Your baby


Your baby's lungs mature throughout the third trimester, and by 32 weeks he or she is much more likely to survive if born prematurely. Your baby makes breathing movements, even though the lungs don't work properly until birth. Fat stores are laid down in preparation for birth. Your baby grows fine hair and fingernails, the eyes open and close, and teeth may start growing under the gums.

Sources

Sources

  • The Pregnancy Book 2009. The Department of Health. www.dh.gov.uk
  • Info centre. National Childbirth Trust. www.nct.org.uk, accessed 08 January 2010
  • BabyCentre. Pregnancy questions and answers, everything you need to know trimester by trimester. London: Rodale International Ltd, 2006
  • Your first trimester: Early pregnancy signs and symptoms. Emma's diary (Royal College of General Practitioners). www.emmasdiary.co.uk, accessed 18 December 2009
  • Antenatal care: routine care for the healthy pregnant woman. National Institute for Health and Clinical Excellence (NICE), 2008. www.nice.org.uk
  • Your pregnancy 25-28 weeks. National Childbirth Trust. www.nct.org.uk, accessed 18 December 2009
  • Your third trimester: How your body is preparing for labour. Emma's diary (Royal College of General Practitioners). www.emmasdiary.co.uk, accessed 18 December 2009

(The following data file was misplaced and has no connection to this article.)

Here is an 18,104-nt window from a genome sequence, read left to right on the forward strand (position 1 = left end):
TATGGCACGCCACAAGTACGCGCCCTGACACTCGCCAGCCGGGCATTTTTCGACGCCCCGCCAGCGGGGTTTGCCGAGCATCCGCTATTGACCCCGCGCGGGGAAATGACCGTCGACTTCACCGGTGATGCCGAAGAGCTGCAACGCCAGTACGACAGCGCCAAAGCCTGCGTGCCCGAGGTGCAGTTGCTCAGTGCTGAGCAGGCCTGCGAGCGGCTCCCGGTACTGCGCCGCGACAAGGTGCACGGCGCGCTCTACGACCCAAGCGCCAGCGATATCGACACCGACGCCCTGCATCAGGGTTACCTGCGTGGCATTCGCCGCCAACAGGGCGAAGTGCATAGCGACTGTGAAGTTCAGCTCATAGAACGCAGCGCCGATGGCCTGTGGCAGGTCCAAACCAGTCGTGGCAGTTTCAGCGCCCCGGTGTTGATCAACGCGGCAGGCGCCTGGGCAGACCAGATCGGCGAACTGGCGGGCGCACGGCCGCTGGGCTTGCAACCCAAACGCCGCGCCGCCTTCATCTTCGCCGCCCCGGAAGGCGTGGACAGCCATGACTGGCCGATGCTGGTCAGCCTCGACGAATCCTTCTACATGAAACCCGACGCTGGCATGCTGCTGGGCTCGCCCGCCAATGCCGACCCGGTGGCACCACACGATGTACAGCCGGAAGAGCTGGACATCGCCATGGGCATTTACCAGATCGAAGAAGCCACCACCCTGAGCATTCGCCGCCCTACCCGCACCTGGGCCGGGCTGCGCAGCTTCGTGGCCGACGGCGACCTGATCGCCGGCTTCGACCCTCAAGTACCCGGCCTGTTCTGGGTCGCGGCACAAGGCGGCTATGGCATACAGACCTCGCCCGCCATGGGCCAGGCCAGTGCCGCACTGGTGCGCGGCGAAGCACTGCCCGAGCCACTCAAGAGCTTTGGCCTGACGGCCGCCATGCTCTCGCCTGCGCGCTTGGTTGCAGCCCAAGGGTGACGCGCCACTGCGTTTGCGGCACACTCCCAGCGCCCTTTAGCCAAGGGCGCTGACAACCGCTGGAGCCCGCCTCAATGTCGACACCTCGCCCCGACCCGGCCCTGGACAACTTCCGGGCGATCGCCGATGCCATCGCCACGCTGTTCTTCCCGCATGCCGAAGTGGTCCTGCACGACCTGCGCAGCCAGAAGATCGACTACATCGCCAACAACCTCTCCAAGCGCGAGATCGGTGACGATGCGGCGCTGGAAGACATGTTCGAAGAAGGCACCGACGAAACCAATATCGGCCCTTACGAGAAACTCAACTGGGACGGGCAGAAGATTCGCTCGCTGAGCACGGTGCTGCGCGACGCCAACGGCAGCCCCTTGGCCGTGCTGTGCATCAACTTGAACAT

• Your pregnancy 33-36 weeks. National Childbirth Trust. www.nct.org.uk, accessed 08 January 2010
  • Your pregnancy 29-32 weeks. National Childbirth Trust. www.nct.org.uk, accessed 08 January 2010

This information was published by Bupa's Health Information Team and is based on reputable sources of medical evidence. It has been peer reviewed by Bupa doctors. This content was compiled by Bupa based on clinical information and practice current as at the stated date of publication. Content is likely to reflect clinical practice in a particular geographical region (as indicated by the sources cited) – accordingly, it may not reflect clinical practice in the reader’s country of habitation. This content is intended for general information only and does not replace the need for personal advice from a qualified health professional. Photos and videos are only for illustrative purposes and do not reflect every presentation of a condition.

Want to speak to an adviser?

If you have any questions or would like help choosing the right level of cover, please get in touch.

Contact Us

Want to see the breadth of our network? 

Find thousands of medical facilities worldwide

View Facility Finder

The Bupa Global difference

Over 40 years of medical expertise and dedication to health. A global team of advisers and health experts who, between them, speak multiple languages – and a service that exceeds expectations. These are just a few of the things that make Bupa Global different. Explore how we provide you with world-class cover and stand apart from the rest.